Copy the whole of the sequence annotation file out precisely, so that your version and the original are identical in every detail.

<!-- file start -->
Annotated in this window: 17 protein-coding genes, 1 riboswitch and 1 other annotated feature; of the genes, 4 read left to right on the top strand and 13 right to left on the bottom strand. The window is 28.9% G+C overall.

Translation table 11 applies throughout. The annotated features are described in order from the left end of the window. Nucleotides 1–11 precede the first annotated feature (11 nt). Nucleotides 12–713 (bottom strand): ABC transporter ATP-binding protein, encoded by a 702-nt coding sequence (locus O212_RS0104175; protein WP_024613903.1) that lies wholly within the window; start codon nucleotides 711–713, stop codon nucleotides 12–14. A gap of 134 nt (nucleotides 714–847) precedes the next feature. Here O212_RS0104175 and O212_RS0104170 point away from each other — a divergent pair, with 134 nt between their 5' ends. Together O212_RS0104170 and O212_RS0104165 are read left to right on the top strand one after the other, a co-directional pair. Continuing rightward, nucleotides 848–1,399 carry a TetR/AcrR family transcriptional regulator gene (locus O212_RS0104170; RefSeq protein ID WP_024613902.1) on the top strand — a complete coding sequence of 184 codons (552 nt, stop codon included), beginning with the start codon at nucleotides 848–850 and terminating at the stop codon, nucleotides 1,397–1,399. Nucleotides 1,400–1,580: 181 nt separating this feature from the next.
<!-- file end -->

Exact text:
Annotated in this window: 17 protein-coding genes, 1 riboswitch and 1 other annotated feature; of the genes, 4 read left to right on the top strand and 13 right to left on the bottom strand. The window is 28.9% G+C overall.

Translation table 11 applies throughout. The annotated features are described in order from the left end of the window. Nucleotides 1–11 precede the first annotated feature (11 nt). Nucleotides 12–713 (bottom strand): ABC transporter ATP-binding protein, encoded by a 702-nt coding sequence (locus O212_RS0104175; protein WP_024613903.1) that lies wholly within the window; start codon nucleotides 711–713, stop codon nucleotides 12–14. A gap of 134 nt (nucleotides 714–847) precedes the next feature. Here O212_RS0104175 and O212_RS0104170 point away from each other — a divergent pair, with 134 nt between their 5' ends. Together O212_RS0104170 and O212_RS0104165 are read left to right on the top strand one after the other, a co-directional pair. Continuing rightward, nucleotides 848–1,399 carry a TetR/AcrR family transcriptional regulator gene (locus O212_RS0104170; RefSeq protein ID WP_024613902.1) on the top strand — a complete coding sequence of 184 codons (552 nt, stop codon included), beginning with the start codon at nucleotides 848–850 and terminating at the stop codon, nucleotides 1,397–1,399. Nucleotides 1,400–1,580: 181 nt separating this feature from the next.